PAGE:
Other than that, you can use it if you are aching for a plant with sufficient salt tolerance levels.

Blanket Flower (Gaillardia): USDA Zone 3-9

How about a plant species that mixes functionality with aesthetic. You have the blanket flower for that.

For starters, you cannot go wrong with its bright red and yellow color combination.

It helps that the flower widely opens its petals for a full bloom. Don’t be surprised if some neighbors believe that you use Dr. Seuss references for your home.

All jokes aside, it possesses high salt-tolerant abilities. It also helps survive drought-hit areas, so you won’t have to worry if the weather begins heating up during the summertime. [R]

All it needs is a daily water supply for ample moisture, excellent irrigation, and effective germination.

However, the blanket flower doesn’t survive in areas with too much water,  so make sure you are not watering too much.

Silver Mound Artemisia (Artemisia Schmidtiana Silver Mound): USDA Zone 4-8

Not to be outdone, silver mount artemisia emerges as one of the plants that have good resistance to sodium chloride. [R]

Don’t be fooled by its puffy light green bushes. From the outside, it seems delicate and soft, but it can resist moderate salinity levels.

Are you particular when it comes to designing your garden? The silver mound artemisia has got you covered in the aesthetics department.

It uses its silver-green color to complement the ground and cool colors like blue, violet, etc. 

Apply full sun or partial shade, and you should be good to go.

Russian Saige (Perovskia Atriplicifolia): USDA Zone 5-9

Like most salt-tolerant plants, the Russian Saige holds its own among other varieties in terms of effectiveness and features.

Wildlife will be active in your area with the help of this particular species. The bees and butterflies will enjoy hanging out at their leaves during pollination.

Besides the usual salt-tolerant abilities, Russian Saige is also drought resistant. Therefore, it can survive the warmest days and dryest soils.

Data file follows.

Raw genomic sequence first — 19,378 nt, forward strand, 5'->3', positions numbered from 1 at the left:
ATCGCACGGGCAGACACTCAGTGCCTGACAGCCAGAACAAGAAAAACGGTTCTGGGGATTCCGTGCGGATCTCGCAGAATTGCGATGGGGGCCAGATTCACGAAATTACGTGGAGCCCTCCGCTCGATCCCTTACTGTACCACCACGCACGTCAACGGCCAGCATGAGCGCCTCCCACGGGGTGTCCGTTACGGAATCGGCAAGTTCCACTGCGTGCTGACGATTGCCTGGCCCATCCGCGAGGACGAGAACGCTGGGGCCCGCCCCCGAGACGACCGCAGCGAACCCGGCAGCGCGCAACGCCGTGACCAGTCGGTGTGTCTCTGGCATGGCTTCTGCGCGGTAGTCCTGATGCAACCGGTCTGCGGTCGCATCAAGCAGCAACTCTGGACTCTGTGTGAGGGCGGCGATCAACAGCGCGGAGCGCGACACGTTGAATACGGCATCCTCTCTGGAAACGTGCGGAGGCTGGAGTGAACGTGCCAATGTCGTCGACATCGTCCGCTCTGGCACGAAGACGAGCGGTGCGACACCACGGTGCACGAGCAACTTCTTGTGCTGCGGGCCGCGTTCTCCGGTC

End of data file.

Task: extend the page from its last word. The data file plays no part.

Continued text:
If you want new maturation to occur, make sure to cut off the stems during the late winter to early spring months.

The best periods of the Russian Saige development usually take from July to October. 


What Are Other Ways to Treat & Protect Your Garden From Sodium Chloride?

Besides planting salt-tolerant plants, here are more ways and options you can use to reduce the chances of sodium chloride harming your garden.

First, try surrounding your backyard with chewings fescue, a grass type that can withstand high sodium chloride concentration levels.

It even provides extra benefits like weed control and better germination. The only disadvantage of chewings fescue is its high price tag, so you may want to think about that before you order.

If you are looking for a cheaper alternative, try surrounding your site with organic matter to come up with a homemade compost for the soil.

These natural supplements are also good enough to combat sodium chloride and improve overall irrigation. It’s more cost-effective too.

If all else fails, soak the ground with water of up to six inches to wash away the excess sodium chloride residue, 50 percent to be exact. 


We hope you enjoyed going over salt tolerance grass species and their role in protecting the garden from damage brought about by sodium chloride.

May you practice the necessary measures and buy the best grass varieties to ensure a garden safe from damage, diseases, and infestations.

It pays to use the Google site and online sources to expand your research regarding the differences in salt tolerance levels for all plant varieties.

For questions, inquiries, or other information, please feel free to consult with us.